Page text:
The not-so-tranquil sea

Simao’s bar is closed. The men chatting outside tell me to knock on the door to his adjacent house. I knock, sit on the step, and wait. His neighbours, sat on their step, call his name.

He appears and I enter. He looks tired. He still smiles. He still fusses over making sure everything I need for my journey home is in place.

He tells me someone died in the sea last night.

I half-expected this. The dusty village littoral path was crowded when I walked home last night. Some stood open-mouthed. Others sat. Still others cried. A boat was pulled ashore with much commotion. More aluguers, bursting with people, traversed the dusty track than I had seen all day.

‘I’m so sorry, Simao’

‘C’est la vie’

‘Oui … mais … dommage, n’est pas’

I ask what happened and how old. Did no-one see? Did nobody pull him out and resuscitate him?

Simao tells me he was epileptic.

‘Was he not prescribed anti-convulsants?’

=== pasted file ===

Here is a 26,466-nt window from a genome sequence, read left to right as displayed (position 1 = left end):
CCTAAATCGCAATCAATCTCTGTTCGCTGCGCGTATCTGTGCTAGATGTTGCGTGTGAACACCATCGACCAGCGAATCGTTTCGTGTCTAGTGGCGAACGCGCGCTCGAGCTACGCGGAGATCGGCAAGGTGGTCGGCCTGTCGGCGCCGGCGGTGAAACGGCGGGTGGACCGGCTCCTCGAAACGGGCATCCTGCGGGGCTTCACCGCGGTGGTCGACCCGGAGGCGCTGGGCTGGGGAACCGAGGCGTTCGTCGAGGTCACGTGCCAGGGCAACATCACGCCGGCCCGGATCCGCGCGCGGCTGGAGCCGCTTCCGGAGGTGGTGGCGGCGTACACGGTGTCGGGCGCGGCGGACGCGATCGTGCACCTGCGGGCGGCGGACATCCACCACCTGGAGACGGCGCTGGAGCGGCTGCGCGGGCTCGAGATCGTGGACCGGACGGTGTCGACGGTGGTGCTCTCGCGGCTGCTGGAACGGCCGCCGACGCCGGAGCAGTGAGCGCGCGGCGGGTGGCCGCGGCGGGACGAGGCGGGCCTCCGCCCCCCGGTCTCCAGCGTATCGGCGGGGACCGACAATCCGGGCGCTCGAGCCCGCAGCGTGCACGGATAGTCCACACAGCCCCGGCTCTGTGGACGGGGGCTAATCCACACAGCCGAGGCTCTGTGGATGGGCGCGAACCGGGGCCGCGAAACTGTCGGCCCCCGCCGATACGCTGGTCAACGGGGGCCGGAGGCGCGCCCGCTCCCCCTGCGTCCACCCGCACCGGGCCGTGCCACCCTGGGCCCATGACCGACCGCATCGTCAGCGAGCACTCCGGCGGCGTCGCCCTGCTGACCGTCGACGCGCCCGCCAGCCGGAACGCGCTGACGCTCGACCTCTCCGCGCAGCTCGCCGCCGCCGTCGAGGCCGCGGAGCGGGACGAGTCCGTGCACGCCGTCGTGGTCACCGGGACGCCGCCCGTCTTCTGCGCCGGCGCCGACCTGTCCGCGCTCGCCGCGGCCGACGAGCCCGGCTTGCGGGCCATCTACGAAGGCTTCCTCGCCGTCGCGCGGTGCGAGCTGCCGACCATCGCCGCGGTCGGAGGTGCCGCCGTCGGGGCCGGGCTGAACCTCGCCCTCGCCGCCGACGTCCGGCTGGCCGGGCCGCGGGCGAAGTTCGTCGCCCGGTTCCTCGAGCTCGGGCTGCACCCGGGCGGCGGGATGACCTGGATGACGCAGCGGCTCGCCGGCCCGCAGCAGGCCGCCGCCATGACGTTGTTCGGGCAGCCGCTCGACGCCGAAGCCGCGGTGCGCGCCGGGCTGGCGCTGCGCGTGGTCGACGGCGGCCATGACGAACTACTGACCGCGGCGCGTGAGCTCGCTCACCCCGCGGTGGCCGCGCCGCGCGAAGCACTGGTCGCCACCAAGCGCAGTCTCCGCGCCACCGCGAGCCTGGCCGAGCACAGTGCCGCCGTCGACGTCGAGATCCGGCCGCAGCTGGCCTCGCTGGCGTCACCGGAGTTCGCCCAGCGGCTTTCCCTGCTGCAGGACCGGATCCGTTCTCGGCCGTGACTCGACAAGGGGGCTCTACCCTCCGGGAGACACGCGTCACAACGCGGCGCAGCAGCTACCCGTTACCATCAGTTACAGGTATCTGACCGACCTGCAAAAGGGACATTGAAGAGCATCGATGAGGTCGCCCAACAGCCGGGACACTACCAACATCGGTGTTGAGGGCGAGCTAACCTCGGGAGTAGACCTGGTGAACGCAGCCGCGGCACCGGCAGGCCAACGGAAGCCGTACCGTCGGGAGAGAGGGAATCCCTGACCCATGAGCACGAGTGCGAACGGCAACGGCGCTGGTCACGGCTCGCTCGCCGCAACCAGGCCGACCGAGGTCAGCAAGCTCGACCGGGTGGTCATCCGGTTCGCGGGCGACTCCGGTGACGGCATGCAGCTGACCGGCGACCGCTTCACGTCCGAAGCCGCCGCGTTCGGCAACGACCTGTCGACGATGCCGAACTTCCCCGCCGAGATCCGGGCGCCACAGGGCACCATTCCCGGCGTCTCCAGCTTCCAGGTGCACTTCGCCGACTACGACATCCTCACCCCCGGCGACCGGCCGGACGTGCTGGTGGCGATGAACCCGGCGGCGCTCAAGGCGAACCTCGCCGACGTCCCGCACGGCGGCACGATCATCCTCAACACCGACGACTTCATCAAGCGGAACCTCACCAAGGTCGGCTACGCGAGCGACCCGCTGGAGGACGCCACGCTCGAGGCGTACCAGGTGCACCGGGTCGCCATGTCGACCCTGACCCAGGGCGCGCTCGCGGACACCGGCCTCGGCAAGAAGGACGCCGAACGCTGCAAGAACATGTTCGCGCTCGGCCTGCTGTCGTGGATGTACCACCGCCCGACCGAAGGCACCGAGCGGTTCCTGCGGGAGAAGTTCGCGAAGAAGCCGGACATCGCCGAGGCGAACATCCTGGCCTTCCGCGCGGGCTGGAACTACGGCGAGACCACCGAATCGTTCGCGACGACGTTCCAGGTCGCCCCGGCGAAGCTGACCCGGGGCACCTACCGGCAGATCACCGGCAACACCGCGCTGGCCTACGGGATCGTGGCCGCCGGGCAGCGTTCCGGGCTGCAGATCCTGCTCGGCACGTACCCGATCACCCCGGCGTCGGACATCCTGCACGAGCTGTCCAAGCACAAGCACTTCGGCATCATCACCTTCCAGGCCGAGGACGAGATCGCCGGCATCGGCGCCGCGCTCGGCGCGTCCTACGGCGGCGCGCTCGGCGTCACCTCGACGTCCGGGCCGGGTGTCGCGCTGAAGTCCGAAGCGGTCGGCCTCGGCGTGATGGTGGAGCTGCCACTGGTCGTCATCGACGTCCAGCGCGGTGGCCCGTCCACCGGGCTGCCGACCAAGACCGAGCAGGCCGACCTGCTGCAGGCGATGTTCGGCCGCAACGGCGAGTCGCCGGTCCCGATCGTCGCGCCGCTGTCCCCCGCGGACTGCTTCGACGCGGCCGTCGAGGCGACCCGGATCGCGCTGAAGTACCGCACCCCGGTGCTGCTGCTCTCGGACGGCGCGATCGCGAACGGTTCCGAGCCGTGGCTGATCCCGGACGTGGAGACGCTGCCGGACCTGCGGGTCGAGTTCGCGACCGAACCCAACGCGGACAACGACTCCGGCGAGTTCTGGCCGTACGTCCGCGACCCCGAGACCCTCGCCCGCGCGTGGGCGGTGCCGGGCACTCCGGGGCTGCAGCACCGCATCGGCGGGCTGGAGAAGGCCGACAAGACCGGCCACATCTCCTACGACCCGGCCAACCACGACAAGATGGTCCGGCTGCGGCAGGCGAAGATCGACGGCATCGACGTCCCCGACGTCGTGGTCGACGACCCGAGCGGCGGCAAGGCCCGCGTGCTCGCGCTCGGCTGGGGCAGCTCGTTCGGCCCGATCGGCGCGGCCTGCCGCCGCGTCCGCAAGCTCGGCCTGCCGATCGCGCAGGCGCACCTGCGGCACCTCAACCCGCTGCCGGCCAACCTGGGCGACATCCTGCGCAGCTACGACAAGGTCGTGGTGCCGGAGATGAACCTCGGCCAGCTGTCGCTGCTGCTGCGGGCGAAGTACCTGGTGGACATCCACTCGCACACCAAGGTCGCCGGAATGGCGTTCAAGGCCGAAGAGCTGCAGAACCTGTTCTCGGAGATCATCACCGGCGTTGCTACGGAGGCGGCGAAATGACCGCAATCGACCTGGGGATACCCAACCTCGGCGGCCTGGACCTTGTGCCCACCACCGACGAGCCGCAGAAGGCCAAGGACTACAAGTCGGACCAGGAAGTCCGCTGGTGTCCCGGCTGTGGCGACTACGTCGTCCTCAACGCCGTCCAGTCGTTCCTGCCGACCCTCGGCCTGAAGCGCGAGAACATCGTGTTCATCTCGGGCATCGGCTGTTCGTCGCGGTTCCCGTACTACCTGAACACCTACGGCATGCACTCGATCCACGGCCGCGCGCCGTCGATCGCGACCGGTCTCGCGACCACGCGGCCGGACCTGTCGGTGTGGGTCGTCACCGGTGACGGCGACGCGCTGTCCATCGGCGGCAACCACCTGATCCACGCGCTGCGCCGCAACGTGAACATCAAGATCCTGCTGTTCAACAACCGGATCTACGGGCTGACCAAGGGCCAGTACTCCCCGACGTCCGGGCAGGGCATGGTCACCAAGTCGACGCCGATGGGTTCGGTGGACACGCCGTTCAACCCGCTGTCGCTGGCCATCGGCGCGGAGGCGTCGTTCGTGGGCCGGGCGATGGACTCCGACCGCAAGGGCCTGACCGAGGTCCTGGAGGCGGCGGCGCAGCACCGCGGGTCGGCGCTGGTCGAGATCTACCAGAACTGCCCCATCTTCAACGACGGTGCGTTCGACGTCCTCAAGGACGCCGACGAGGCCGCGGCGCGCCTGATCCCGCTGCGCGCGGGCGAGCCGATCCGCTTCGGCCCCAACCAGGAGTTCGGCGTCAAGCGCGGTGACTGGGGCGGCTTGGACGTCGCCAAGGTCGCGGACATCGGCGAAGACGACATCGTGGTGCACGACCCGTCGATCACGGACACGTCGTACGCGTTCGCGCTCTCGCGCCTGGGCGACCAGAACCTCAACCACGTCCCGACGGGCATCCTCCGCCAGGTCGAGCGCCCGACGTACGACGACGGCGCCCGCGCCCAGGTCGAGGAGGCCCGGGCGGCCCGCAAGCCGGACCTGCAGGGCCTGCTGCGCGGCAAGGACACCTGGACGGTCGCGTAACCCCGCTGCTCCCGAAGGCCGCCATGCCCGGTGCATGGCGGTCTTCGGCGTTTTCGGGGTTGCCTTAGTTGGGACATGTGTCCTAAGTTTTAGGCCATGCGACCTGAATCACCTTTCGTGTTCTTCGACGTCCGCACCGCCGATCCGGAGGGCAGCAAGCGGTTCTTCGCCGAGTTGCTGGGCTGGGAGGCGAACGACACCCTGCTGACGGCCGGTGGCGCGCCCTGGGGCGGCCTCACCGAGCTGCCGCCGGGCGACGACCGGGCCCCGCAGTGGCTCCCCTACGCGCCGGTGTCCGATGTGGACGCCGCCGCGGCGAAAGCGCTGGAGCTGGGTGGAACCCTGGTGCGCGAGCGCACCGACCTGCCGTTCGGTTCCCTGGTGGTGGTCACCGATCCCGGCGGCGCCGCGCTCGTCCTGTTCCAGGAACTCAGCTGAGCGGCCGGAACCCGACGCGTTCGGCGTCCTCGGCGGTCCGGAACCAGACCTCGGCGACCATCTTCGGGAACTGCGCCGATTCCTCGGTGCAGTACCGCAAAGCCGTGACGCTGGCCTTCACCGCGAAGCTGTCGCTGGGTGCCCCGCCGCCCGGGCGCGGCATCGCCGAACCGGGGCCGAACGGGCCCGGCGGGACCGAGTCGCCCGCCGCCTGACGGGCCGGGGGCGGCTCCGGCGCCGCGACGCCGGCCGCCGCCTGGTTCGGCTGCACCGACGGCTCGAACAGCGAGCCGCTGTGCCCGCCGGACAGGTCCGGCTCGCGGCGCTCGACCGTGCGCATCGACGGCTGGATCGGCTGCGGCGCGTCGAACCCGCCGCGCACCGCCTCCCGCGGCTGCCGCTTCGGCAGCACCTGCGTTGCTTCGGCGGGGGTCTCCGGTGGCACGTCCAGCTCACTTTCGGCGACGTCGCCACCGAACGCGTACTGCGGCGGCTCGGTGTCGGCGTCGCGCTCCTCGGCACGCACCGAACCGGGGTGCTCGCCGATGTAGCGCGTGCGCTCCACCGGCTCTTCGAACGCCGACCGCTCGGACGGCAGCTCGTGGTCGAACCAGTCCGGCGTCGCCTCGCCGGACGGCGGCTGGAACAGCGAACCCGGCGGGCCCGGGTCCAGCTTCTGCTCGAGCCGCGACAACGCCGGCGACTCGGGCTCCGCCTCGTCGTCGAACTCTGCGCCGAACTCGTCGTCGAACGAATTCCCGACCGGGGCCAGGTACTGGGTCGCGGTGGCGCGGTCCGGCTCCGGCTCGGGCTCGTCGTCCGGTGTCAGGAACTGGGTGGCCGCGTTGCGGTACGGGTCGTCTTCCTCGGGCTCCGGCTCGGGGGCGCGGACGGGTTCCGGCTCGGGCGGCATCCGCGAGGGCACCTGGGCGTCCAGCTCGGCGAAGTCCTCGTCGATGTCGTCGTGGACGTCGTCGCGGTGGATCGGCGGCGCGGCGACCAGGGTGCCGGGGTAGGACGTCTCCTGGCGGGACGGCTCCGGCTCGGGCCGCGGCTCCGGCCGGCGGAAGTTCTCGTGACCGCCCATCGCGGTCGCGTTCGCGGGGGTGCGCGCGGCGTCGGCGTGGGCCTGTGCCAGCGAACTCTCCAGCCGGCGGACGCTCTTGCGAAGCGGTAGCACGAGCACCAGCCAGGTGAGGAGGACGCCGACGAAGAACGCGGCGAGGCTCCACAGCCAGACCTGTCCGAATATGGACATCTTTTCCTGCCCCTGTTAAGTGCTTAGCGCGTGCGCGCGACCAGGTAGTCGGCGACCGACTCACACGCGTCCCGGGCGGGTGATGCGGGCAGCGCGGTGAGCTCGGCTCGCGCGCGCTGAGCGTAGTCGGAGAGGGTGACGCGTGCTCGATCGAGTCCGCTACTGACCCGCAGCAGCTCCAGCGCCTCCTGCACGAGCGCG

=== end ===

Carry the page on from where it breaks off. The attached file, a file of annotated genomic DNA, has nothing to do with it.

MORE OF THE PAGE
It wasn’t standard epilepsy. It was alcohol-induced fitting. He drank and drank and drank then fitted in the sea.

Simao’s Police diving teams and boats searched then brought the dead weight back to shore.

A dead weight aged only twenty-eight.

It is easy to romanticise the calmer pace of an impoverished rural village such as this. But people are people. Everyone is fighting their own little battle with life, with or without anxiety or addiction or alcohol. In the global North and in the global South.

A dead weight aged only twenty-eight. A loss to friends and family. A loss to the village. A loss to the not-so-tranquil sea.

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